Fighting Shame

I posted about my dog so I’m not going to rehash it, but I’ve been working through some of the issues that came out of the whole thing.  Fortunately, as my neighbor who got bit has no medical insurance, my renter’s insurance will pay for all of the medical bills.  If they didn’t, I would have because legally, it’s my fault that my dog bit someone.   However, I’m coming to realize that it being my fault legally is very different that it being my fault.

My instinct (I am the oldest child of alcoholics, after all!) is to be hyper-responsible. My dog bit someone, and while I needed to put her down for safety reasons, because she was getting worse, not better, she didn’t hurt the other dog at all, and my neighbor had one stitch.  As the renter’s insurance person told me on the phone, “Honey, for a dog bite, that’s nothing.” 

It was terrifying for all of us and I think we all feel traumatized, and I don’t want to deny that.  But as the dogs were fighting and we were trying to get them apart, my neighbor’s mother was screaming at me – things like “You’re a horrible person!  You deserve to be put down!  Not just your dog, but you!  What’s wrong with you!”   And I realized, those are the voices I have in my head a lot of the time. 

Now, I don’t really think I need to be put down, but I do often think I’m a horrible person.  I have sort of had this feeling all my life that I’ve done something very very bad and I just haven’t been found out yet.  I don’t think even I know what this bad thing is that I’ve done but I know it’s very bad and very serious and I shouldn’t let anyone find out or I’ll be in serious trouble.

I’m trying to realize that this isn’t true.  Of course, I’ve made mistakes, and I’ve done things I regret, but I’m not actually a horrible person.  Or even close.

One of the things that made me realize this was that I was avoiding our (shared) yard, because my neighbor’s mother might be there and she said all those things about me.  What if she has more to say?  I’ll feel so terrible about myself.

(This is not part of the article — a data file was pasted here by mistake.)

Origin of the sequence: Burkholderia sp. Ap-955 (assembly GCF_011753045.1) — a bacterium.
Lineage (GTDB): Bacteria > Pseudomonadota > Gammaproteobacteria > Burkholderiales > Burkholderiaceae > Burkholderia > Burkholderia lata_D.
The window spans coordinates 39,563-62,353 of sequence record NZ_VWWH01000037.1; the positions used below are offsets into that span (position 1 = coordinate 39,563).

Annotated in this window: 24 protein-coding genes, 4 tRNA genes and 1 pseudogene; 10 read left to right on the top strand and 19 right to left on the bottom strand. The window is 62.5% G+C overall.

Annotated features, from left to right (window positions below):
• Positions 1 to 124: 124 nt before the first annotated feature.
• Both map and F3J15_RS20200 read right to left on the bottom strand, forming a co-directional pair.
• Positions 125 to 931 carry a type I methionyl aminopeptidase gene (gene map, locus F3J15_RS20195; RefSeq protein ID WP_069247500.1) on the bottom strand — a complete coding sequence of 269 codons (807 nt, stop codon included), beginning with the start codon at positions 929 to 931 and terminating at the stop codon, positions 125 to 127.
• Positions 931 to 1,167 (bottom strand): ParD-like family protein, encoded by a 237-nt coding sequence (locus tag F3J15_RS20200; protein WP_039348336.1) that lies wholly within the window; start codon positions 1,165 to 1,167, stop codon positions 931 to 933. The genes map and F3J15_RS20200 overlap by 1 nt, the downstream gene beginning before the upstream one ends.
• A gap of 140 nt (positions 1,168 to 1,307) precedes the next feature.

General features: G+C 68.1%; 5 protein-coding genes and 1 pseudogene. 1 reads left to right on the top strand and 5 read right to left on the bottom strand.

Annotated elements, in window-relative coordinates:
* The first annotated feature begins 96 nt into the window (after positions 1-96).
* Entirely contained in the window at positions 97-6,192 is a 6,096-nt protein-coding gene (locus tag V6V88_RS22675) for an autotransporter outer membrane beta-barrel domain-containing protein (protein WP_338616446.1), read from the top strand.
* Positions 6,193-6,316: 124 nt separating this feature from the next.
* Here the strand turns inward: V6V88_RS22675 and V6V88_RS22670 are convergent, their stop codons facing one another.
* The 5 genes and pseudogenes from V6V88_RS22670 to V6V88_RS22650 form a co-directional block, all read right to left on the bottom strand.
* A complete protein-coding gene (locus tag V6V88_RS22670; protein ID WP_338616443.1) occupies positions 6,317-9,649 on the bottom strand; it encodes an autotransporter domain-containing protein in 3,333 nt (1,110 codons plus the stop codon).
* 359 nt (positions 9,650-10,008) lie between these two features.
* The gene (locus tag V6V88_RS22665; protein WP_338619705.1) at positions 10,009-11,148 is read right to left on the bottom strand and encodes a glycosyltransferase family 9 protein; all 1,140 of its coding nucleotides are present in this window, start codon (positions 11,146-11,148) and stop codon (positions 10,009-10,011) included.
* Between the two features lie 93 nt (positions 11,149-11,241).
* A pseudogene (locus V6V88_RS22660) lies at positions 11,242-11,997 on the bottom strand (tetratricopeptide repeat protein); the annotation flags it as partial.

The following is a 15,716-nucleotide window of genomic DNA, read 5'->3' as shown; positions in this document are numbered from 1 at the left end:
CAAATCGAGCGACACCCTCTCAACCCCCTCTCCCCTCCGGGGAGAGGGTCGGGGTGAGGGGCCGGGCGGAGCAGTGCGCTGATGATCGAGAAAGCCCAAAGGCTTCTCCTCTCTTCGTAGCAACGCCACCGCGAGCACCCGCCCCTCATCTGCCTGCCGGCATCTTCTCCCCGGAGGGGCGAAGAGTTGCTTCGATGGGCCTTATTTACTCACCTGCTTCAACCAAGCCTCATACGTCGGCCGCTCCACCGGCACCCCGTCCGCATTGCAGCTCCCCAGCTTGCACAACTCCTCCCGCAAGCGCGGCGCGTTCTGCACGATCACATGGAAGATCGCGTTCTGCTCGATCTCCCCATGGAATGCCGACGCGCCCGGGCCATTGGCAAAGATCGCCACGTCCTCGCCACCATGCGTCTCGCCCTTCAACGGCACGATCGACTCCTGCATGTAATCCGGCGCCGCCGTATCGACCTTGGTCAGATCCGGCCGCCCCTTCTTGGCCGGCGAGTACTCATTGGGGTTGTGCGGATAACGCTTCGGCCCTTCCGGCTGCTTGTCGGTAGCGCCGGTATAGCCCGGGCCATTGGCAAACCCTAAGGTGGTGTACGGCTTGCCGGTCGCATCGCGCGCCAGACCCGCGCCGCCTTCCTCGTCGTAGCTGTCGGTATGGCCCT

Then I realized (I know, a little slow), that she’s WRONG.  She’s wrong about the things she said and she’s wrong to say them.  The answer isn’t to hide from her – I live here, after all and she doesn’t.  If she does say anything, the answer is to say, “I was too busy in the moment to tell you this, but you may not say such things to me, ever.  If you insist on verbally abusing me, I will go to the police and get a restraining order and you will not be able to come on this property again.”

I may never have to say it but for some reason it made me feel like I wasn’t just standing up to this one person; I was standing up to my shame.  Only in my head, but that’s where it lives.


One Response to Fighting Shame

  1. Betty says:

    Wow, this is a powerful post. The degree of self-revelation, candor, and honesty are all so important. It is obvious you are a good and decent person. We need more people like you in the world! You did the right thing by putting your dog down. Also, I can tell you are sensitive and hyper vigilant about being responsible. What your neighbor’s mom said was wrong and cruel. It was a personal attack and completely wrong to you. She should not be allowed to say those things nor should you feel any fear of enjoying your yard and common area. I am glad you did the responsible thing of putting your dog down and making sure your neighbor’s bills were covered. Now you need to move forward, and that includes not feeling shame or bad about yourself because of some person’s cruel comments. I am sorry you had to experience all that. Don’t let it seep into your consciousness-it’s like poison. You are a good person trying to do the right thing and acting responsibly. Don’t ever let anyone cast doubt on that.

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